So, you’ve decided that you would like to add a granny flat to your property. Great decision!
Granny flats, also known as secondary dwellings, can benefit tenants and property owners in numerous ways. But there is much more to a granny flat build than most people realise. First things first, you need to figure out whether you need council approval before building.
The need for council approval when building a granny flat will depend on two things.
- Your main property and block of land.
- Where you live.
In Australia, the laws that regulate the building of granny flats differ between states. Often within a state the rules will also be different for each local council. For the majority cases you will need approval from the council before starting to build your granny flat. In some cases, where certain requirements have been met, a full development application is not needed. This said, it is a good idea to always involve the local council to ensure that you are truly meeting these requirements.
The council rules for granny flats can be very confusing and for this reason many people choose to engage the help of a professional. Despite being quite different across the states and often local councils within a state, the granny flat laws are all in place for the same underlying reason: to prevent renters or granny flat dwellers from being subject to unsafe living conditions. Let’s review some of the granny flat rules that apply in each state!
The Granny flat approval process is different in each state
New South Wales
The state of NSW is relatively open minded when it comes to granny flat approvals. There are two types of developments: a complying development and a non complying development.
If your granny flat plans meet the complying development requirements, you can let out a big sigh of relief, as you won’t need to submit a full development application. Complying developments are usually approved within 20 days. If your granny flat plans turn out to be non complying. Your chance of building lies in the hands of your development application, which will need to be lodged with your local council.
Once your flat is approved, you should also have the option of renting it out. Which is not always the case for the other states.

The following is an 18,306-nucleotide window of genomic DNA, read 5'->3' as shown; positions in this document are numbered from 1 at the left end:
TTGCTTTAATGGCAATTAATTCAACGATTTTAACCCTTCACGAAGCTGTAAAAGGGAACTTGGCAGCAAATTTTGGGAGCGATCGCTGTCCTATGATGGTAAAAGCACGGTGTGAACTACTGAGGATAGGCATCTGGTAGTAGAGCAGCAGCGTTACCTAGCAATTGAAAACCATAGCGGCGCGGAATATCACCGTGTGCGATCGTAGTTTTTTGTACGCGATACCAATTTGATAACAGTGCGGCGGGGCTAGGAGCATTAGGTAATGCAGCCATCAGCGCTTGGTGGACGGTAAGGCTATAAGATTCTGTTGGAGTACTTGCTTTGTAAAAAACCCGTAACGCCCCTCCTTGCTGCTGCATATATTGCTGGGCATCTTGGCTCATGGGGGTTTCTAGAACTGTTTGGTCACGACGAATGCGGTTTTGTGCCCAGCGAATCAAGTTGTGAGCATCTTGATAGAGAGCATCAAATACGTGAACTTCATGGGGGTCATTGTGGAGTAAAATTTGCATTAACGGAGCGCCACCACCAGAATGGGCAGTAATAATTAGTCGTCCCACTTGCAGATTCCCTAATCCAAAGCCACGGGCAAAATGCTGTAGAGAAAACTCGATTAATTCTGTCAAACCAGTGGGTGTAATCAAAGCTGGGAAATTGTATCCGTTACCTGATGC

The rules for complying granny flats in NSW are outlined in the State Environmental Planning Policy (Affordable Rental Housing) 2009. There may be some variation between the exact specifications of local councils. A brief summary below:
- Property must be located in a specified residential zone.
- Land must be at least 450sqm.
- Granny flat size maximum: 60sqm.
- Additional parking space must be available.
- No plans for a basement or addition to existing basement.
- No plans for a roof terrace on the topmost roof of a building or additions to existing roof terrace.
- No sub division of land.
In Victoria, granny flat approval laws are very specific to the local council. If you move just an hour away, if is safe to say that the rules that applied to you previously will be slightly different for your new property. So, when it comes to getting approval for your granny flat in Victoria, hurry on over to your local council and get acquainted with the laws that apply. There are quite a few things that can impact your application, including the following, as stated on the City of Whitehorse website:
- Existence of planning overlays.
- Size and location of the land.
- Title restrictions, easements, covenants or agreements.
- Impact on surrounding neighbours.
- Whether the proposal meets the objectives of other relevant Council policies.
What about if you just want to build something simple for a family member?